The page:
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Legal news from Tuesday, June 19, 2007
by Melissa Bancroft

Republicans introduced the Secure Borders FIRST (For Integrity, Reform, Safety and anti-Terrorism) Act to the US House of Representatives Tuesday as a challenge to the White House-sponsored immigration proposal. The bill declares English the nation's official language, requires background checks on all workers, bars all current illegal immigrants from gaining legal status, and calls for an additional …

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by Melissa Bancroft

The US Department of Defense announced Tuesday that six detainees have been transferred from the military prison at Guantanamo Bay and into the custody of other home countries. Two of the transfers were to Tunisia and the four other detainees were transferred to Yemen. The detainees became eligible for transfer from the US military prison …

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by Melissa Bancroft

The Somalia transitional government offered amnesty Tuesday to the former Islamic extremist group that controlled the capital of Mogadishu last year. The declaration was announced hours after an assassination attempt against presidential spokesman Hussein Mohamed Mahamud "Hubsired." The government announced that the move was intended to foster a sense of good will before …

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by Gabriel Haboubi

The Supreme Court of Kuwait Tuesday affirmed death sentences for two of six Islamist militants convicted in 2005 for their involvement in a clash with police that left several people dead, but commuted the other four to life in prison. The men, members of an al Qaeda linked group called the Peninsula Lions, …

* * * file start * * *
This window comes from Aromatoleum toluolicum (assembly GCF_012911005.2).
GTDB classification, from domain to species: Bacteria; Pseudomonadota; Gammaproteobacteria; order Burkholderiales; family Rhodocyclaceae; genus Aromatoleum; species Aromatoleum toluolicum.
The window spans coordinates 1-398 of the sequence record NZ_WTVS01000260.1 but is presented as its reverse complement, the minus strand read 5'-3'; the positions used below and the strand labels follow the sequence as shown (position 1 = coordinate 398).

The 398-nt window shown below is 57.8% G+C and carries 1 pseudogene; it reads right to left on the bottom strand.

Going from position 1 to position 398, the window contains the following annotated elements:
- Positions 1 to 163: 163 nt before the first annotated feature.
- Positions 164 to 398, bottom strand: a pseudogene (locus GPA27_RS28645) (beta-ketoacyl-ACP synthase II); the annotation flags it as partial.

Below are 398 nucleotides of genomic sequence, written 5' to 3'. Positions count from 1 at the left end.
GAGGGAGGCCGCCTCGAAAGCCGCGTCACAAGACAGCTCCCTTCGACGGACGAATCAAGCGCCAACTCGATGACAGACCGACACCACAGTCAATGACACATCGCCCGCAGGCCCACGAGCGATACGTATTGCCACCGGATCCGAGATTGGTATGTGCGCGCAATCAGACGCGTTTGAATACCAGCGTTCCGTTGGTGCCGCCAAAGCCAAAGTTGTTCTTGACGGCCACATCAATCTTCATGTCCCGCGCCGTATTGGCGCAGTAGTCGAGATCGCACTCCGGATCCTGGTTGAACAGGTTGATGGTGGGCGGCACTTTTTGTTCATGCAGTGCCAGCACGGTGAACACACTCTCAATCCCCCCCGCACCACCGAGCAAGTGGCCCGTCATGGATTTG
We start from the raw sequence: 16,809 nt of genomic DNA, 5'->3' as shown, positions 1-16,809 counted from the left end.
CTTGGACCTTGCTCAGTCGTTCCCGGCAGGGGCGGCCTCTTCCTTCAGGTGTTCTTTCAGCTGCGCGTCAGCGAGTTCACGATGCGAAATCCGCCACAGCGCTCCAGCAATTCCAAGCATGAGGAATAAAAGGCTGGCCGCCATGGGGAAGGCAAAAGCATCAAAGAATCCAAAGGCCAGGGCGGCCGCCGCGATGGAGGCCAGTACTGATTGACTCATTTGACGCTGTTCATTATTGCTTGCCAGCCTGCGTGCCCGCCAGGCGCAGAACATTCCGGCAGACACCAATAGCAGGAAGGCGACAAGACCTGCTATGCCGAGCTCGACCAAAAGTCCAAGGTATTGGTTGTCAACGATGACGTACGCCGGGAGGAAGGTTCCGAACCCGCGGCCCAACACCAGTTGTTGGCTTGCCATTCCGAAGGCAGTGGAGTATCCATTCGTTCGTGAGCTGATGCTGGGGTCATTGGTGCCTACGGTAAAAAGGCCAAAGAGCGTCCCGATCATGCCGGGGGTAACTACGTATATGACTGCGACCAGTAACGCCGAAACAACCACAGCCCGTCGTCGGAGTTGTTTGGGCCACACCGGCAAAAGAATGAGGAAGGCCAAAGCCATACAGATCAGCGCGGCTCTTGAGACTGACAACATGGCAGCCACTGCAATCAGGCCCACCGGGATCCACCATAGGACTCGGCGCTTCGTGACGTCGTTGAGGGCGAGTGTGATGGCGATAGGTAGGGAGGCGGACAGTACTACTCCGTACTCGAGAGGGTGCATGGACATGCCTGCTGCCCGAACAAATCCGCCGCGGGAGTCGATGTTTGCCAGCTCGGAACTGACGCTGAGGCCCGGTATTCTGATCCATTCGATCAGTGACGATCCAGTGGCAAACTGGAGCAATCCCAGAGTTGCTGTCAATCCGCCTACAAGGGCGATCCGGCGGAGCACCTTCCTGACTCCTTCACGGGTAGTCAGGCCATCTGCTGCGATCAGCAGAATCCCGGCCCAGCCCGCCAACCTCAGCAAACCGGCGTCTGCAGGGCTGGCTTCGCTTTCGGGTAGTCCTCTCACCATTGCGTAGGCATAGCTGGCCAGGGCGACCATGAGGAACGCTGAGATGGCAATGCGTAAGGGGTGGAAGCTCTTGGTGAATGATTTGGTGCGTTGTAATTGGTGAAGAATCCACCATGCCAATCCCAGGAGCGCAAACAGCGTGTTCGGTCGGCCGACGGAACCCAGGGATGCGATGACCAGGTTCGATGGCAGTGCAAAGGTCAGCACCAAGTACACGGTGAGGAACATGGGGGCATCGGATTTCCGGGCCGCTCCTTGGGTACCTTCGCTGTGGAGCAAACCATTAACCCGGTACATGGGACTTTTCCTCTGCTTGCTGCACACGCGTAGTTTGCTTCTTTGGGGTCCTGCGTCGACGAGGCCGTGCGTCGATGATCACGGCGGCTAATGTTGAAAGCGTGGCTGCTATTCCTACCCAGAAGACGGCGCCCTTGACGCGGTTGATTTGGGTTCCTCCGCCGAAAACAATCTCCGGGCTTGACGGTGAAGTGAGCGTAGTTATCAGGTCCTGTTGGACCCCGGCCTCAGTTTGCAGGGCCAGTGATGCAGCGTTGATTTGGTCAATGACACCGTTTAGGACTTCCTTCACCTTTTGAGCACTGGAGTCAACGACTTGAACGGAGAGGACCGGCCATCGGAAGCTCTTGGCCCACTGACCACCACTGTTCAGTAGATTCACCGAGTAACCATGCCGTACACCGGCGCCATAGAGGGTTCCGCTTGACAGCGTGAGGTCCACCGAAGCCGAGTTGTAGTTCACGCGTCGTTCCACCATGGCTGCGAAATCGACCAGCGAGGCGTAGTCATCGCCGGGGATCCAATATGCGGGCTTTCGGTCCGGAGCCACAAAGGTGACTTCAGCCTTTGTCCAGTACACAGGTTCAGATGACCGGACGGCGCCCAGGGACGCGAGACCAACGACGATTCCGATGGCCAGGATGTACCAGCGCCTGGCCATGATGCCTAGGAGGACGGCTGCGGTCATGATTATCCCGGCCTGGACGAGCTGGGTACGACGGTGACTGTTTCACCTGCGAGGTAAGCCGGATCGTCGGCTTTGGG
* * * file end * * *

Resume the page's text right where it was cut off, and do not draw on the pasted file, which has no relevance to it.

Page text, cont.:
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by Gabriel Haboubi

The UK justice minister told the House of Lords Tuesday that he has given authority to prison governors to "release on licence for offenders who are coming to the end of their sentence" as a way to relieve overcrowding of prisons [BBC backgrounder; Guardian Q&A] across England and Wales. Lord Chancellor and Secretary of State …

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by Michael Sung

UN Special Rapporteur on the Independence of Judges and Lawyers Leandro Despouy Tuesday urged Iraq to stop carrying out death sentences, saying that the use of capital punishment despite threats of violence against the judiciary and the continued lack of independent tribunals and adequate defense counsel violates the Universal Declaration of Human Rights and the …

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by Gabriel Haboubi

A Republican-sponsored amendment to a North Carolina bill aimed at allowing capital punishment to resume in the state failed Monday when state House Democrats struck down language that would have forbidden the North Carolina Medical Board (NCMB) from disciplining a doctor for participating in an execution. The amendment, …

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by Michael Sung

Thai police Tuesday charged former Prime Minister Thaksin Shinawatra with concealing assets and illegally holding stock in publicly listed companies, as interim Prime Minister Surayud Chulanont repeated his previous guarantee for Thaksin's personal safety. Department of Special Investigations (DSI) Director General Sunai Manomaiudom ordered Thaksin to return to …

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by Michael Sung